(d) removing the e-beam resist and noble metal on the e-beam resist from the substrate such that noble metal features remain on the substrate;
(e) attaching molecules to the noble metal features;
(f) using the molecules as a mask to protect selected portions of the substrate while exposed portions of the substrate are etched;
(g) removing the molecules and the noble metal features from the etched substrate to form a topographically patterned substrate; and
(h) depositing a magnetic media layer on the topographically patterned substrate to form patterned media.
14. A method according to claim 13, wherein the patterned media is one of a disk for a disk drive, and a nano-imprint master for mass production of patterned bit media disks.
15. A method according to claim 13, wherein step (b) comprises forming holes in the resist, and step (c) comprises directionally evaporating gold on the developed e-beam resist and substrate to form a coating thereon.
16. A method according to claim 13, wherein step (d) comprises a lift off metallization process using hot solvent to strip the e-beam resist and noble metal on the e-beam resist from the substrate such that noble metal features remain on the substrate, the features being at or beyond a resolution of an e-beam lithography tool used to form the features such that the features have irregular shapes and are not symmetrically arrayed.
17. A method according to claim 13, wherein the molecules are protein molecules having a uniform size distribution that assemble into a lattice structure above the noble metal features in step (e), such that the protein molecules reduce size and position errors in the patterned media.
18. A method according to claim 13, wherein step (e) comprises attaching a chaperonin molecule to each of the noble metal features, and step (f) comprises reactive ion etching (RIE) the substrate with fluorine plasma.
19. A method according to claim 13, further comprising removing the molecules and the noble metal features from the substrate with wet etching to form the topographically patterned substrate to suspend molecules.
20. A method according to claim 13, wherein step (e) further comprises ultrasonically agitating the molecules to facilitate self-assembly onto the noble metal features.
21. A method according to claim 13, wherein step (e) further comprises using enzymes to promote the bonding of the molecules to the noble metal features.
22. A method according to claim 13, wherein the molecules are magnetic biological agents, and step (e) comprises using magnetic fields to facilitate self-assembly onto the noble metal features.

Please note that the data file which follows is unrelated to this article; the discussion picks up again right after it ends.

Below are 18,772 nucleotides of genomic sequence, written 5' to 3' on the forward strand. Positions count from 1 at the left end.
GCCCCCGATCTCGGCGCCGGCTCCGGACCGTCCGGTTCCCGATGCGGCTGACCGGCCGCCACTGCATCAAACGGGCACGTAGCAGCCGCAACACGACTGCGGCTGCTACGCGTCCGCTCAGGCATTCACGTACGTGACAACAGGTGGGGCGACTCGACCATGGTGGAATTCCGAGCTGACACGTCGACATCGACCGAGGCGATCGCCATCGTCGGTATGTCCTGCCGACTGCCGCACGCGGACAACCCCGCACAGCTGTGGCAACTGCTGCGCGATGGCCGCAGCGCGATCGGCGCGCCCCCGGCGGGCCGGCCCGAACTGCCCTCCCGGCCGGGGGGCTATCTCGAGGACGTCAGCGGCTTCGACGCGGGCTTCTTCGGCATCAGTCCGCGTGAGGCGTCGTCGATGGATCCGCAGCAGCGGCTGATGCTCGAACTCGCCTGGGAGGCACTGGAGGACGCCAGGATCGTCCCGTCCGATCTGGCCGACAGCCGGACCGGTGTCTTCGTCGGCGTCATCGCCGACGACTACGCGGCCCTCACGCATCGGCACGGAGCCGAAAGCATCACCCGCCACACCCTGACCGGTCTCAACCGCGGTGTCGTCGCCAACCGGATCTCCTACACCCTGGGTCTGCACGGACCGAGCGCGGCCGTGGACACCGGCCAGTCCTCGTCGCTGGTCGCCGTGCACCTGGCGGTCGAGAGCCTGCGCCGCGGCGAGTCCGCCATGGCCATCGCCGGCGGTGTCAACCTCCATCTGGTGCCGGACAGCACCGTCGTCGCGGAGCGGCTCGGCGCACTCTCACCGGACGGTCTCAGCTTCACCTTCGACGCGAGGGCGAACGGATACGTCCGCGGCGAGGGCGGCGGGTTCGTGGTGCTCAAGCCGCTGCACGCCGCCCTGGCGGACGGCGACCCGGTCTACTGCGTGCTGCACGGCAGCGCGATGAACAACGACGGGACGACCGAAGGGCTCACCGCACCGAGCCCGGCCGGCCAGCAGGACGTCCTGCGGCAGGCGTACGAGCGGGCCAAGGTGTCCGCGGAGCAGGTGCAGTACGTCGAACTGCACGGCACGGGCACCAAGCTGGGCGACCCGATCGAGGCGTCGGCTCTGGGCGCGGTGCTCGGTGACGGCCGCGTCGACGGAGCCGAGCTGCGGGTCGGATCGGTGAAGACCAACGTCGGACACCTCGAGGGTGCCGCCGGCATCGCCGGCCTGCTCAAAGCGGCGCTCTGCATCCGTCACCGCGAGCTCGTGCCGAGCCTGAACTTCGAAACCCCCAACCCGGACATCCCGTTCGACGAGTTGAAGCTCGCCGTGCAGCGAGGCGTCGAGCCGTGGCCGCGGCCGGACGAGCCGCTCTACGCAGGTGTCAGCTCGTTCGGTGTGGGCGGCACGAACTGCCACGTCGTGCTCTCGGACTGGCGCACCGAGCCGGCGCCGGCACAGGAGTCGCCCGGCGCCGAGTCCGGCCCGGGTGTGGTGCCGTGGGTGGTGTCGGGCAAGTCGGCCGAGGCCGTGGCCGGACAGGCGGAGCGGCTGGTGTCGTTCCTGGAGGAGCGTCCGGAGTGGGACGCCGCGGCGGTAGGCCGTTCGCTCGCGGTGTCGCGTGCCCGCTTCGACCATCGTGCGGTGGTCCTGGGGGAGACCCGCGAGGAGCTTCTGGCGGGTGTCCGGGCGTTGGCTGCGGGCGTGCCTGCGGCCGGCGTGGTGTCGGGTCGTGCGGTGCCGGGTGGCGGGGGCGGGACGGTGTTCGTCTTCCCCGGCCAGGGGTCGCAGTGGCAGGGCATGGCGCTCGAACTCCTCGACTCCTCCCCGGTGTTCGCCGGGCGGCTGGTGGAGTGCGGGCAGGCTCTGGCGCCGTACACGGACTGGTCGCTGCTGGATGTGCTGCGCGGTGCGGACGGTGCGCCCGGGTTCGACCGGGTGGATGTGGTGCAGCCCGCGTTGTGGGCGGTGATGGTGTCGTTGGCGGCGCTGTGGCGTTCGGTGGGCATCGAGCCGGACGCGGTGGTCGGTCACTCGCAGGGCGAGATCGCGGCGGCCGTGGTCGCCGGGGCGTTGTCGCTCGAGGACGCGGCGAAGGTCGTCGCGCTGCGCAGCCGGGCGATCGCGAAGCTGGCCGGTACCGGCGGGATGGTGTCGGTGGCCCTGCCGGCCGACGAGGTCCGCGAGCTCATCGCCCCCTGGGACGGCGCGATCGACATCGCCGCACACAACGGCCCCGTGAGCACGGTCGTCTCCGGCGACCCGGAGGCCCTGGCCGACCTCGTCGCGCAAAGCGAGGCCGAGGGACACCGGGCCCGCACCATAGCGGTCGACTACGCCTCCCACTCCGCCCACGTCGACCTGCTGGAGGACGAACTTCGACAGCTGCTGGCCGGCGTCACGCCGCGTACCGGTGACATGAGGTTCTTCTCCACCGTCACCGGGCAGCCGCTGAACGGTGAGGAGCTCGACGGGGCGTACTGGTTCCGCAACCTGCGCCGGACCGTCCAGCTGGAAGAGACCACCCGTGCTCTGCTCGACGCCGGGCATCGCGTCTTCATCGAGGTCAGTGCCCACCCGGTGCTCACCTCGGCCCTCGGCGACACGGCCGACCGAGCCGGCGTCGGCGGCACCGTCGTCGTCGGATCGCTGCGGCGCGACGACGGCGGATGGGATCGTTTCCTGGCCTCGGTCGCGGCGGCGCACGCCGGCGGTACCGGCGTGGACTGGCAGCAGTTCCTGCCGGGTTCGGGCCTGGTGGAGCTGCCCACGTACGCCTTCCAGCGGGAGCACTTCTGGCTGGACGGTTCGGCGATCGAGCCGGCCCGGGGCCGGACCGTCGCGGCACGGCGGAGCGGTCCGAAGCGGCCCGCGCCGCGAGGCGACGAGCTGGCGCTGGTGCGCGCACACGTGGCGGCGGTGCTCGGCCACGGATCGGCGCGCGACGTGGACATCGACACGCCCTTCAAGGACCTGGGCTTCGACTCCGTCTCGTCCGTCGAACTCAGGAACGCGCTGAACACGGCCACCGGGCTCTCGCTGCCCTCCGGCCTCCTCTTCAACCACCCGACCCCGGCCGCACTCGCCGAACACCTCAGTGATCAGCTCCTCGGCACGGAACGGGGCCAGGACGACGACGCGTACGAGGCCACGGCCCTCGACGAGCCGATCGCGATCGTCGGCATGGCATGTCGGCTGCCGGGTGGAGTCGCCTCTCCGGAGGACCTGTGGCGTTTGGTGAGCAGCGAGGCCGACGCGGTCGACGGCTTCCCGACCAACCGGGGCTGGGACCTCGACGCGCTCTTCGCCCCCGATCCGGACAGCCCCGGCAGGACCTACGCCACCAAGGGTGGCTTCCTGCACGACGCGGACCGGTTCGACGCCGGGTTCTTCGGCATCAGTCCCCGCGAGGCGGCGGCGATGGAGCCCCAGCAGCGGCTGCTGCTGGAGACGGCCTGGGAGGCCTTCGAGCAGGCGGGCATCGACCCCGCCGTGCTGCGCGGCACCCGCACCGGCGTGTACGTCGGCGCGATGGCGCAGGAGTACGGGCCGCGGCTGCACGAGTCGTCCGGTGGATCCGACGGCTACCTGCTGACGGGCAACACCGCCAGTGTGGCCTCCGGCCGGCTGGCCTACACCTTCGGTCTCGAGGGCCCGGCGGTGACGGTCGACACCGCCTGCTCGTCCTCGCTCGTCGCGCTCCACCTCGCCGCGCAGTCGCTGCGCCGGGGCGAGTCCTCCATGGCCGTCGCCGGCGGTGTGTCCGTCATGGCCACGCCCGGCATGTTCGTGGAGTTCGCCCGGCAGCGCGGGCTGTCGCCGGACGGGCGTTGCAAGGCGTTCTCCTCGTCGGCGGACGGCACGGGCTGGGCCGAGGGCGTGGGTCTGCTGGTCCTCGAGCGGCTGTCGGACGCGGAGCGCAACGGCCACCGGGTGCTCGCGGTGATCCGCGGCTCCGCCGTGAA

23. A method according to claim 13, wherein step (e) comprises using a monolayer of alkanethiols to facilitate self-assembly of the molecules onto the noble metal features.
24. A method according to claim 23, wherein molecules comprise chaperonin, and the monolayer of alkanethiols comprises a dithiols having a thiol function head that forms disulfur bonds with a thiol group on a cystein protein near an opening of the chaperonin.
25. A method of forming a hard disk drive, comprising:
(a) providing a substrate with e-beam resist;
(b) exposing and developing the e-beam resist on the substrate;
(c) depositing a noble metal on the developed e-beam resist and substrate;
(d) removing the e-beam resist and noble metal on the e-beam resist from the substrate such that noble metal features remain on the substrate;
(e) attaching molecules to the noble metal features;
(f) using the molecules as a mask to protect selected portions of the substrate while exposed portions of the substrate are etched;
(g) removing the molecules and the noble metal features from the etched substrate to form a topographically patterned substrate;
(h) depositing a magnetic media layer on the topographically patterned substrate to form patterned media on a magnetic media disk; and
(i) making a hard disk drive with the magnetic media disk.
Description
BACKGROUND OF THE INVENTION

1. Technical Field

The present invention relates in general to fabricating patterned media and, in particular, to an improved system, method, and apparatus for pattern clean-up during fabrication of patterned media using forced assembly of molecules.

2. Description of the Related Art

E-beam lithography can be used to form patterned bit media structures for hard disk drives. However, when the features being exposed by the e-beam lithography system approach the resolution of the lithography tool, typically there will be unacceptable variations in the size and positioning of the patterns created. These variations cause problems, such as noise, for magnetically reading and writing on patterned bit media structures.

For example, one ideal shape for a “lift-off” e-beam pattern is depicted in FIG. 1. In this process the resolution of the lithography tool is sufficient to form uniform dots 11 in a symmetrical array as shown. However, as illustrated in FIG. 2, features that are smaller than the resolution limit of the lithography tool form irregular shapes 21 that are non-symmetrically arrayed. Although these methods are workable for some applications, an improved solution for a system, method and apparatus for pattern clean-up during fabrication of even smaller patterned media would be desirable.